Examination of Witnesses (Questions 80
THURSDAY 17 JUNE 1999
Sir Paul Beresford
80. One of the successful systems at the moment
is that if the public have a complaint they write to the district
auditor and it is successful for a number of reasons, one of which
is it allows the district auditor the opportunity to thin it down
to the serious. Some of the complaints, in fact many of the complaints
that I have seen that have gone to various different auditors,
the outside advisor requires probably a psychiatrist. We are potentially,
if we adopt this method, opening the door for a flood of those
types of people who persistently and consistently write to complain
and make allegations.
(Mr Redpath) Yes. I think you as people
who sit in one or other of the Houses of Parliament, and we as
public officials, have probably all received our share of mail
from the sort of people you have in mind. Certainly those of you
who have served on local councils no doubt have been lobbied like
that too. I am not sure that we are actually establishing a system
that is going to increase the volume of such paperwork or correspondence,
though we may be redirecting it. Perhaps Edward Osmotherley and
his ombudsmen colleagues will thank us for that if we reduce the
size of their postbag. I think clearly we will need effective
procedures to sift out the vexatious, trivial, unsubstantiated
or frivolous allegations from those which are bona fide. In the
Department we have ways of dealing with our correspondence at
the moment. I think the ombudsman probably has ways of dealing
with that correspondence. I expect the standards board will need
to develop ways of dealing with that correspondence too.
(Mr Whetnall) There is a review being conducted by
the Cabinet Office on the instigation, I think, of the Local Authority
Ombudsmen, the Parliamentary Ombudsman, and the Health Service
Ombudsman (three jobs, five people I think), to see what can be
done about having more of a one-stop shop, more of a consistent
approach to complaints. Given that often people do not- why should
they?- really understand the complaints structure or even the
source of the provision of services. That was announced in the
Modernising Government White Paper.
Lord Marlesford: The area I would like to raise
is planning which is I think one of the most important areas as
far as standards are concerned. I would like just to quote a little
bit from Nolan where he says that planning is probably the most
contentious matter with which local government deals and it is
the one on which we have received by far the most submissions
from members of the public. It goes on to say we have no doubt
there have been serious abuses of the planning process. I would
like to focus first on one particular point which is very much
an internal one which Nolan identifies and it is a well known
one and that is local authorities giving themselves planning permission
when they have a particular material and financial interest. Nolan
says: "We have a particular concern about planning gain and
about local authorities granting themselves planning permission".
He then says in recommendation 38: "Government should require
authorities to notify the appropriate Secretary of State of all
planning applications in which they have an interest, either in
the development or the land, and where proposed development is
contrary to the local plan..." etc. There is very little
other than the little box in figure 11 on page 29 dealing with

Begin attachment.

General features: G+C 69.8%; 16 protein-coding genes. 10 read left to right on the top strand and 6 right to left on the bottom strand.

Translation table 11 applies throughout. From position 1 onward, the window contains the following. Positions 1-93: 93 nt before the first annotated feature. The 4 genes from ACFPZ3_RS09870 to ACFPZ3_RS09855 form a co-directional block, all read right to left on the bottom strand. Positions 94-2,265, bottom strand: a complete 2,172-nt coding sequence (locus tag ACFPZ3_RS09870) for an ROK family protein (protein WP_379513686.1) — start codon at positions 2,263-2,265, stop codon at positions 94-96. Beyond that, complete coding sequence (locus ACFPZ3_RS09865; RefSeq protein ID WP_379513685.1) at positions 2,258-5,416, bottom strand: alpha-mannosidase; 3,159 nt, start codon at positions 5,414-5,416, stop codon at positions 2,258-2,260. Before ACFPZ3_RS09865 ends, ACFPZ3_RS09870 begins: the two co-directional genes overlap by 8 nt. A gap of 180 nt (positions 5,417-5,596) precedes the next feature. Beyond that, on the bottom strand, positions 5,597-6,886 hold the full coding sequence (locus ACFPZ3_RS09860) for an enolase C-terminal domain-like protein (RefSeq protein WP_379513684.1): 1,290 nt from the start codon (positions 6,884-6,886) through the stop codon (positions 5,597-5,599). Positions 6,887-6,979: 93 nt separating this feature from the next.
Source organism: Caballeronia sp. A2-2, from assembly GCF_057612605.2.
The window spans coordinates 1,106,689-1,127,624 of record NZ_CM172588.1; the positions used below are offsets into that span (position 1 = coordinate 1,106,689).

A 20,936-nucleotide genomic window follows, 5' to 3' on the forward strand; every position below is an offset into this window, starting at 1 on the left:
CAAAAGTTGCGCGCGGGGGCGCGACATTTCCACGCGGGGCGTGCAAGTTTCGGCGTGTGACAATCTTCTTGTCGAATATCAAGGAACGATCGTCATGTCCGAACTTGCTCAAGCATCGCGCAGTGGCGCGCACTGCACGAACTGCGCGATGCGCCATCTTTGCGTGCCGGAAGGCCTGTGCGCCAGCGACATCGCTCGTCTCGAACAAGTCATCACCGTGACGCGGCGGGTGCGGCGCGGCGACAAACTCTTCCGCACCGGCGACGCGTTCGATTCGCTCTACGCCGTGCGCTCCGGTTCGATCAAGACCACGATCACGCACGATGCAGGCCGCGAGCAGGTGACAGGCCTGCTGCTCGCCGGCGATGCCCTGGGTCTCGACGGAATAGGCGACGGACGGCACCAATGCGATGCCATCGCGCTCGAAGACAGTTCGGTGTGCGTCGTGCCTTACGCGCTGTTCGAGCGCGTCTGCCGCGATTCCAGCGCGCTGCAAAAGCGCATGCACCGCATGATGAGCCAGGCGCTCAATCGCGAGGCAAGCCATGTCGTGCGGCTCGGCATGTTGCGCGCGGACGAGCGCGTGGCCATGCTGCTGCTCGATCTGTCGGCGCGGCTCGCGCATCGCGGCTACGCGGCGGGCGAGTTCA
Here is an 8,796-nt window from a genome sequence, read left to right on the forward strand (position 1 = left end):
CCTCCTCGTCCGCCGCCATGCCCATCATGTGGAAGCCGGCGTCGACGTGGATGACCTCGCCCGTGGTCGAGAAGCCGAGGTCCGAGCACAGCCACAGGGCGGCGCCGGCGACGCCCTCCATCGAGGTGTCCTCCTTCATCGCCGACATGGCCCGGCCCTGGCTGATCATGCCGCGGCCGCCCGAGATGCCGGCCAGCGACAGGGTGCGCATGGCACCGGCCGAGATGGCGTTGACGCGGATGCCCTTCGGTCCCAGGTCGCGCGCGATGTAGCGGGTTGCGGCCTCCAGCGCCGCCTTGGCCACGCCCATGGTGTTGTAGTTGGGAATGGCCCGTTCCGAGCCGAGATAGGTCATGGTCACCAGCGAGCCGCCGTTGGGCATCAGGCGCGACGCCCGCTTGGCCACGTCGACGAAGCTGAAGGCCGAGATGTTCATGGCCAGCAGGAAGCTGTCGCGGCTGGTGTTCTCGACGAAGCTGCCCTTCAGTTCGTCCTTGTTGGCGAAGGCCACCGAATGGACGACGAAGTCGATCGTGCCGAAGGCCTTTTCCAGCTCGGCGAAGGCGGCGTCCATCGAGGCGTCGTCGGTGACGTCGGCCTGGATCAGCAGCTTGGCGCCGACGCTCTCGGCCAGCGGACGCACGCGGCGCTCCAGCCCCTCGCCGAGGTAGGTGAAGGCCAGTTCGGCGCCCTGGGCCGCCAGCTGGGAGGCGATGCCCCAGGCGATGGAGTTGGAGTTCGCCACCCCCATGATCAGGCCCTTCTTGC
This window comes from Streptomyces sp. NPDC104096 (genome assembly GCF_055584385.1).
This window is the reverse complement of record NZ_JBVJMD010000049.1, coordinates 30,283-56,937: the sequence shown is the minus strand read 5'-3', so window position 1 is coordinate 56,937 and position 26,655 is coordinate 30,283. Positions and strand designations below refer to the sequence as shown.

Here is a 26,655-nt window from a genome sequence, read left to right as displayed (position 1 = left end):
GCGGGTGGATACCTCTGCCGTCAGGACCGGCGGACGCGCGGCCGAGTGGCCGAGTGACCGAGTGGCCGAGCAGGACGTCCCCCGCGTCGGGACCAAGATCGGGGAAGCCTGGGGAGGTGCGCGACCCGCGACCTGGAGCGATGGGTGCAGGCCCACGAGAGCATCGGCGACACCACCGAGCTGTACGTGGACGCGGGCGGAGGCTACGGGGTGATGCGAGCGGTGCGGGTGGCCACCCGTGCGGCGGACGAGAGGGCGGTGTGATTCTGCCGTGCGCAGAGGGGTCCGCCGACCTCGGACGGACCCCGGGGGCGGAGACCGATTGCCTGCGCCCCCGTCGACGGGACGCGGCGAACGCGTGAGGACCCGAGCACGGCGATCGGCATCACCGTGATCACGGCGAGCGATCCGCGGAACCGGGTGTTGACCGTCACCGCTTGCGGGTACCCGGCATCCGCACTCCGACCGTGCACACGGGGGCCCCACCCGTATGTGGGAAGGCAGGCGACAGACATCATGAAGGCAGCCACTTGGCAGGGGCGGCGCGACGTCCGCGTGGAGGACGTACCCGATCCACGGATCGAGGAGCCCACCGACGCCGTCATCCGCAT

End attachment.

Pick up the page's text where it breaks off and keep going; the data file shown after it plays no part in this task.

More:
all this. I would just like to give a little illustration to emphasise
the reality of this. The Braintree District Council some years
ago gave itself planning permission to erect hoardings advertising
various private products and ventures adjacent to the Witham bypass
which forms part of the A12 trunk road. This permission was given
contrary to the advice of its own planning officers. It is, of
course, contrary to public policy as set out in your Department's
PPG19 and yet they have continually done so and refused to withdraw
that planning consent up to date on the grounds that they are
getting a lot of money, I believe it is something in the region
of £30,000, by letting this particular site to advertising.
Here is an example which in my opinion is a clear abuse of their
own position of giving themselves planning consent and yet I cannot
see anything in the Bill which is proposing to deal with this
problem. Would you like to comment?
Chairman: I think we can only ask our witnesses
to comment on the principle, the A12 will have to be the subject
of another matter.
81. I am using it as a specific example of what
(Mr Whetnall) I think we would have to
refer you to a rather short paragraph in the White Paper itself
on local government "In Touch with the People" on the
substance of planning issues and whether planning permissions
should be made by councils in respect of their own business, which
I think is rather a specialist issue which I had better check
before I give a substantive reply. I know that one reason why
planning and propriety issues tend to get a bit mixed up is that
in general there is not a third party right of appeal against
82. There is not.
(Mr Whetnall) My planning colleagues
feel that there are quite substantial reasons why that should
be so. One way that a person who does not like a planning permission
can try and raise a complaint about it is to go to the ombudsman
on the grounds that a councillor had an undeclared interest or
whatever, and that does count for a substantial proportion of
the ombudsman's case work. It is a rather difficult and complex
area which, if I may, I will not give you a substantive response
to. I will come back to you on that subject.
Chairman: I think perhaps we ought to bring
this to a close. Can I ask Members of the Committee whether there
are any burning questions that they want to put to the witnesses
before we move on?
83. One very brief burning question and I suspect
the answer will be fairly brief. Paragraph 1.8 of the "Local